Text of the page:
We all know Affordable Housing Compliance is complicated, often confusing and potentially very costly when properties are out of compliance. Handling casualty losses in the affordable tax credit arena is a case in point.
Casualties get separate treatment
Disasters create particularly difficult situations for affordable housing owners and residents. Congress and the IRS have enacted laws and procedures in the attempt to help owners recover from the casualty event. Unfortunately, the laws end up treating casualty events separately from other disaster responses. We must be aware of the differences to protect our properties properly.
The IRS created Revenue Procedure 2007-54 to provide temporary relief from Internal Revenue Code §42 requirements for owners of low-income housing buildings in major disaster areas declared by the President.
A memorandum from the Chief Counsel of the IRS states the law:
“A building (1) that is beyond the ﬁrst year of the credit period and (2) that, because of a disaster that led to a major disaster declaration, has suffered a reduction in qualiﬁed basis that would cause it to be subject to recapture or loss of credit, will not be subject to recapture or loss of credit if the building’s qualiﬁed basis is restored within a reasonable restoration period.”
The compliance monitoring agency with §42 for a given building designates what the reasonable restoration period should be. The period cannot exceed 24 months after the calendar year in which the President declares a major disaster for the location. The building owner must restore the building within that period or face penalties: loss of all credit claimed during the restoration period and recapture for any previous years of claimed credit under the stipulations of §42(j)(1).
“This means that owners can continue claiming credits for casualty situations in designated disaster areas,” says Greg Proctor, Vice President of Affordable Housing Solutions at RealPage, Inc. “But it doesn’t cover properties with casualty losses outside those areas. It doesn’t cover the owner of a building in which a ﬁre has damaged many of the units. If, within the agency-designated reasonable restoration period, the owner restores the building through replacement or reconstruction, they will be provided relief from recapture of previously earned credits by Internal Revenue Code 42(j)(4)(E). Unfortunately, this ruling doesn’t grant authority to claim the credit within the time period in which the building is being restored. Basically, we’re seeing two casualty losses with two different outcomes.”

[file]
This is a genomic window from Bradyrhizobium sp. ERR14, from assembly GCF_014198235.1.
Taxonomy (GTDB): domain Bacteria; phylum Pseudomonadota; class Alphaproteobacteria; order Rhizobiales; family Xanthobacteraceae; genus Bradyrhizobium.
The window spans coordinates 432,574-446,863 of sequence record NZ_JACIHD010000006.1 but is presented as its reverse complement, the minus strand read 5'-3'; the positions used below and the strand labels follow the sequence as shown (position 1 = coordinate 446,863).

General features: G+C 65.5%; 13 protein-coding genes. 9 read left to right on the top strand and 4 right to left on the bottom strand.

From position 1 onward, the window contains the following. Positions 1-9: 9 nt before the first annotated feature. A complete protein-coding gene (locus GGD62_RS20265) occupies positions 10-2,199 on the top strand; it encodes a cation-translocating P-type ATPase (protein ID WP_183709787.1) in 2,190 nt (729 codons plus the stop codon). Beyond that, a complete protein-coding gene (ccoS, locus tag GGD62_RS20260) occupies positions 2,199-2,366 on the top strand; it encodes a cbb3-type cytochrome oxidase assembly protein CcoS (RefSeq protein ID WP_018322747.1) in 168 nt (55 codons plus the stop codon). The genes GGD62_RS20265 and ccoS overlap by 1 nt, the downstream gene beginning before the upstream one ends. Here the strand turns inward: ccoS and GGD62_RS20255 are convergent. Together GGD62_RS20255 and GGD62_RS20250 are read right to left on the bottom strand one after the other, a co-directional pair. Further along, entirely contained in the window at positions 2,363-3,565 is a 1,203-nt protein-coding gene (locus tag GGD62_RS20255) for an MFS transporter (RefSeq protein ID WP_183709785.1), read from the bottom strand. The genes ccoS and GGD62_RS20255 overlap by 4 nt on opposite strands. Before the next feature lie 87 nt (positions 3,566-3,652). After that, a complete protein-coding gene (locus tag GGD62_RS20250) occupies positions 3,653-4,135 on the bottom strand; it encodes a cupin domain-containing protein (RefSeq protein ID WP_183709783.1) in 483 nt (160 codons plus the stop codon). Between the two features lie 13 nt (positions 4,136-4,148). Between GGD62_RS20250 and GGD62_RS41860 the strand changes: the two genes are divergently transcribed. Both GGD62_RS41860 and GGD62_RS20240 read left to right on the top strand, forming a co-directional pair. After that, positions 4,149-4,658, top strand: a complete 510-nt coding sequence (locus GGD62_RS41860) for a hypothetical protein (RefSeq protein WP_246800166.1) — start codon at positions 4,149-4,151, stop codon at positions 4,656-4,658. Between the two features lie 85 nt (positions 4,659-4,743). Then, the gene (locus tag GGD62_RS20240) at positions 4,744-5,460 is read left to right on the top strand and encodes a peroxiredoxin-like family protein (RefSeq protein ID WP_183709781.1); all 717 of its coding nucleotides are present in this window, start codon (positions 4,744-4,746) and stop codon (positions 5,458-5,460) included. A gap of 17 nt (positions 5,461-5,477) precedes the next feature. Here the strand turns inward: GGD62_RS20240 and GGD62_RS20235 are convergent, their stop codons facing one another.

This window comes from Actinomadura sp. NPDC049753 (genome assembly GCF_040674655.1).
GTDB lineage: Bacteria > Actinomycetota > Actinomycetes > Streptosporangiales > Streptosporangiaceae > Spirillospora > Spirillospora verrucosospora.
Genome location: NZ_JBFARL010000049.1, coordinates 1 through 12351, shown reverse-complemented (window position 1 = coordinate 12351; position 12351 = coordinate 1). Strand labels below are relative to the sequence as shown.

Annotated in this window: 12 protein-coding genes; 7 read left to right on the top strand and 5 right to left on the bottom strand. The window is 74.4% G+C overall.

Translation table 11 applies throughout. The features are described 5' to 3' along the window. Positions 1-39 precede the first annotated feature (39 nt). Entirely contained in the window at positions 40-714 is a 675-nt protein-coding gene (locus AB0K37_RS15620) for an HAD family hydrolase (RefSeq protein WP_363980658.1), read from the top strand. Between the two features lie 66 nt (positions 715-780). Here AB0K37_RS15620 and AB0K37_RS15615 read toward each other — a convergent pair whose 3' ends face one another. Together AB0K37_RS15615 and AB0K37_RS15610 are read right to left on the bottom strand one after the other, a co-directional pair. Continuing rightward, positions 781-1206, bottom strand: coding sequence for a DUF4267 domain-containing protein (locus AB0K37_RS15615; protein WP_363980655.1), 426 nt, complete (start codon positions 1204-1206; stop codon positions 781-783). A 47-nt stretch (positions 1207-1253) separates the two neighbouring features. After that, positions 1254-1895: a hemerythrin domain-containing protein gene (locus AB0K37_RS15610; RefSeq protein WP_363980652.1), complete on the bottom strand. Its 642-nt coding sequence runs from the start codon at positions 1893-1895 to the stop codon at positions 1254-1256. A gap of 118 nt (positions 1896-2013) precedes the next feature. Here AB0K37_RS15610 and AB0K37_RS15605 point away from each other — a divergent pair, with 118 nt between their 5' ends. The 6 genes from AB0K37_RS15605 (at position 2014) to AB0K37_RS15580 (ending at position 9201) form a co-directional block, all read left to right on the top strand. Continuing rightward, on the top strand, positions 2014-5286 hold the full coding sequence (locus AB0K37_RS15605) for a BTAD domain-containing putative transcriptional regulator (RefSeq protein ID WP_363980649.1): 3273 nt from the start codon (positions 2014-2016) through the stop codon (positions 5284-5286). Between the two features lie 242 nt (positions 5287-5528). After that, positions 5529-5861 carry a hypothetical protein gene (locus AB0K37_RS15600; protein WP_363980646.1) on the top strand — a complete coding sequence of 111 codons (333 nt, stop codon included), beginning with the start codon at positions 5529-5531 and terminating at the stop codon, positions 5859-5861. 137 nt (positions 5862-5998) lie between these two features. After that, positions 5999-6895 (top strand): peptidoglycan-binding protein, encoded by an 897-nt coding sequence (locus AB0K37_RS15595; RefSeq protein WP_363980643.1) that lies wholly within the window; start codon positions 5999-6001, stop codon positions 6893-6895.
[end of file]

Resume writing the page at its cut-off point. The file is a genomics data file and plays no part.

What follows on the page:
The situation has sparked discussions and has turned up some interesting discoveries, like the following: the IRS stipulation states that tax credits after the ﬁrst year are annual credits, with the credit determined at the end of the taxable year. Credit is determined on a monthly basis only for the ﬁrst year of the credit period. Disallowing credits on a monthly basis is not possible otherwise.
Consequences for property owners
So, what is the net effect on owners of properties dealing with casualty losses? As you would expect from the discussion above, there are two separate outcomes.
In presidentially declared disaster areas, owners of properties with casualty losses will not face loss of credits if the building isn’t placed back in service by year end.
However, owners of buildings outside these areas will lose credits for the year if their units aren’t repaired by December 31. A unit in compliance on December 31 and eligible for the credits, or it’s not. As RealPage’s Proctor puts it, “Imagine an owner with a unit that has been in compliance all year. Then the unit is damaged in a ﬁre in December. The owner either restores it by December 31 or they are not eligible to take credits for the entire year.”
Affordable Housing Compliance Services
There are ways to tackle this problem.
The first is simple. Ensure your units are always in safe, presentable and sanitary condition. Keep your certiﬁcations up to date. Be sure all households are qualiﬁed. Finally, follow all requirements in Section 42.
The second approach is focused on the long term. Work with housing industry associations to petition the IRS to treat all casualty events equally. You will find plenty of support from your peers.
Proctor opens a third possibility.
“Hire an expert,” he says. “RealPage Compliance Services has a proven track record. Our dedicated teams of compliance experts are at your service to help mitigate risk, maximize occupancy and ensure property compliance with federal, state and local government regulations. You can supplement your staff with our team to help keep certifications up to date, prevent loss of credits and simplify compliance overall. With millions of dollars potentially at stake, I can tell you confidently that it’s worth it.”